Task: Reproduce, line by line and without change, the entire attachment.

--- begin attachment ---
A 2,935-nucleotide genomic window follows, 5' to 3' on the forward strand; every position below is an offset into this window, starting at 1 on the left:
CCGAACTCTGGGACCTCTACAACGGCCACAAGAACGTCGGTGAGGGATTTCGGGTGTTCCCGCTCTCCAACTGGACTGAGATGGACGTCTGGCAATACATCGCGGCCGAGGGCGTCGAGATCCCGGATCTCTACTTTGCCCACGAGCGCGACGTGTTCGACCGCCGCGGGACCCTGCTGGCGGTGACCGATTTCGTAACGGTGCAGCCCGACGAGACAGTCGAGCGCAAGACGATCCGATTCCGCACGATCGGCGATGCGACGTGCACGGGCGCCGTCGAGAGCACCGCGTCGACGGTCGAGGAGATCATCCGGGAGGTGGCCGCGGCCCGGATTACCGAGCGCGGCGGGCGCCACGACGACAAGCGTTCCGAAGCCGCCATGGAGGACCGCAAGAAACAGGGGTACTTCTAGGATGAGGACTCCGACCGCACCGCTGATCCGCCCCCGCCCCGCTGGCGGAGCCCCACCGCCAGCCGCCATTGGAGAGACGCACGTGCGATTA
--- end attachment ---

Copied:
A 2,935-nucleotide genomic window follows, 5' to 3' on the forward strand; every position below is an offset into this window, starting at 1 on the left:
CCGAACTCTGGGACCTCTACAACGGCCACAAGAACGTCGGTGAGGGATTTCGGGTGTTCCCGCTCTCCAACTGGACTGAGATGGACGTCTGGCAATACATCGCGGCCGAGGGCGTCGAGATCCCGGATCTCTACTTTGCCCACGAGCGCGACGTGTTCGACCGCCGCGGGACCCTGCTGGCGGTGACCGATTTCGTAACGGTGCAGCCCGACGAGACAGTCGAGCGCAAGACGATCCGATTCCGCACGATCGGCGATGCGACGTGCACGGGCGCCGTCGAGAGCACCGCGTCGACGGTCGAGGAGATCATCCGGGAGGTGGCCGCGGCCCGGATTACCGAGCGCGGCGGGCGCCACGACGACAAGCGTTCCGAAGCCGCCATGGAGGACCGCAAGAAACAGGGGTACTTCTAGGATGAGGACTCCGACCGCACCGCTGATCCGCCCCCGCCCCGCTGGCGGAGCCCCACCGCCAGCCGCCATTGGAGAGACGCACGTGCGATTA